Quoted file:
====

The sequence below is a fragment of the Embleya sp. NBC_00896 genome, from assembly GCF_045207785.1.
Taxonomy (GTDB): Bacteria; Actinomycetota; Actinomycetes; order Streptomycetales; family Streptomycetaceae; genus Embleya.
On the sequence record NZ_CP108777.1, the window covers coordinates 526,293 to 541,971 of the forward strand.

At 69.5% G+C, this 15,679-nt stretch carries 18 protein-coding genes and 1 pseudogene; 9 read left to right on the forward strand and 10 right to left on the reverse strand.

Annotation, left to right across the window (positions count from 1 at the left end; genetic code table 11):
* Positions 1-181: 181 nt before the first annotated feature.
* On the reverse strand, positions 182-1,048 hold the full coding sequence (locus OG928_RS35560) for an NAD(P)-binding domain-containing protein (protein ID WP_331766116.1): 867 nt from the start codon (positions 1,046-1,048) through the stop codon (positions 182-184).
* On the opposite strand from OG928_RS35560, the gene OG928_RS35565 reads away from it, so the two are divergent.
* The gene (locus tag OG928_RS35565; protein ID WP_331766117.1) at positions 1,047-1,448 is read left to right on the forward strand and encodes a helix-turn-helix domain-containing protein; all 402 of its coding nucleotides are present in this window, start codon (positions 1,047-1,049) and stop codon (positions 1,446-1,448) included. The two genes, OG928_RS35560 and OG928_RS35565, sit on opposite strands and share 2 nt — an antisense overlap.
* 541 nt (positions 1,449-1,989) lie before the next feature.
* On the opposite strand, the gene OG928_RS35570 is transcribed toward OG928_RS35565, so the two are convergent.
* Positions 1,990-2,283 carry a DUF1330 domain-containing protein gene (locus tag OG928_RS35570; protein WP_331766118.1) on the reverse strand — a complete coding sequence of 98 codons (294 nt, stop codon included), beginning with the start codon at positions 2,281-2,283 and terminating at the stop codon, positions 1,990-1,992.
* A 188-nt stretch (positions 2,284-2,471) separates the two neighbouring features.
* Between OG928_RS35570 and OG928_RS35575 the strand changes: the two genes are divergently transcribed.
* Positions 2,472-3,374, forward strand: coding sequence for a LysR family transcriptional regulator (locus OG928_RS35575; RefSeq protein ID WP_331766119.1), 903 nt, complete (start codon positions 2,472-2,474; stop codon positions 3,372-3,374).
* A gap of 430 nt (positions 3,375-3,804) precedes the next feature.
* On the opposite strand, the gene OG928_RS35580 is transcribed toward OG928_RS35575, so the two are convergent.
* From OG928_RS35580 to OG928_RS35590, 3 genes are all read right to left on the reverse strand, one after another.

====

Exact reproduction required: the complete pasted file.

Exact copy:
The sequence below is a fragment of the Embleya sp. NBC_00896 genome, from assembly GCF_045207785.1.
Taxonomy (GTDB): Bacteria; Actinomycetota; Actinomycetes; order Streptomycetales; family Streptomycetaceae; genus Embleya.
On the sequence record NZ_CP108777.1, the window covers coordinates 526,293 to 541,971 of the forward strand.

At 69.5% G+C, this 15,679-nt stretch carries 18 protein-coding genes and 1 pseudogene; 9 read left to right on the forward strand and 10 right to left on the reverse strand.

Annotation, left to right across the window (positions count from 1 at the left end; genetic code table 11):
* Positions 1-181: 181 nt before the first annotated feature.
* On the reverse strand, positions 182-1,048 hold the full coding sequence (locus OG928_RS35560) for an NAD(P)-binding domain-containing protein (protein ID WP_331766116.1): 867 nt from the start codon (positions 1,046-1,048) through the stop codon (positions 182-184).
* On the opposite strand from OG928_RS35560, the gene OG928_RS35565 reads away from it, so the two are divergent.
* The gene (locus tag OG928_RS35565; protein ID WP_331766117.1) at positions 1,047-1,448 is read left to right on the forward strand and encodes a helix-turn-helix domain-containing protein; all 402 of its coding nucleotides are present in this window, start codon (positions 1,047-1,049) and stop codon (positions 1,446-1,448) included. The two genes, OG928_RS35560 and OG928_RS35565, sit on opposite strands and share 2 nt — an antisense overlap.
* 541 nt (positions 1,449-1,989) lie before the next feature.
* On the opposite strand, the gene OG928_RS35570 is transcribed toward OG928_RS35565, so the two are convergent.
* Positions 1,990-2,283 carry a DUF1330 domain-containing protein gene (locus tag OG928_RS35570; protein WP_331766118.1) on the reverse strand — a complete coding sequence of 98 codons (294 nt, stop codon included), beginning with the start codon at positions 2,281-2,283 and terminating at the stop codon, positions 1,990-1,992.
* A 188-nt stretch (positions 2,284-2,471) separates the two neighbouring features.
* Between OG928_RS35570 and OG928_RS35575 the strand changes: the two genes are divergently transcribed.
* Positions 2,472-3,374, forward strand: coding sequence for a LysR family transcriptional regulator (locus OG928_RS35575; RefSeq protein ID WP_331766119.1), 903 nt, complete (start codon positions 2,472-2,474; stop codon positions 3,372-3,374).
* A gap of 430 nt (positions 3,375-3,804) precedes the next feature.
* On the opposite strand, the gene OG928_RS35580 is transcribed toward OG928_RS35575, so the two are convergent.
* From OG928_RS35580 to OG928_RS35590, 3 genes are all read right to left on the reverse strand, one after another.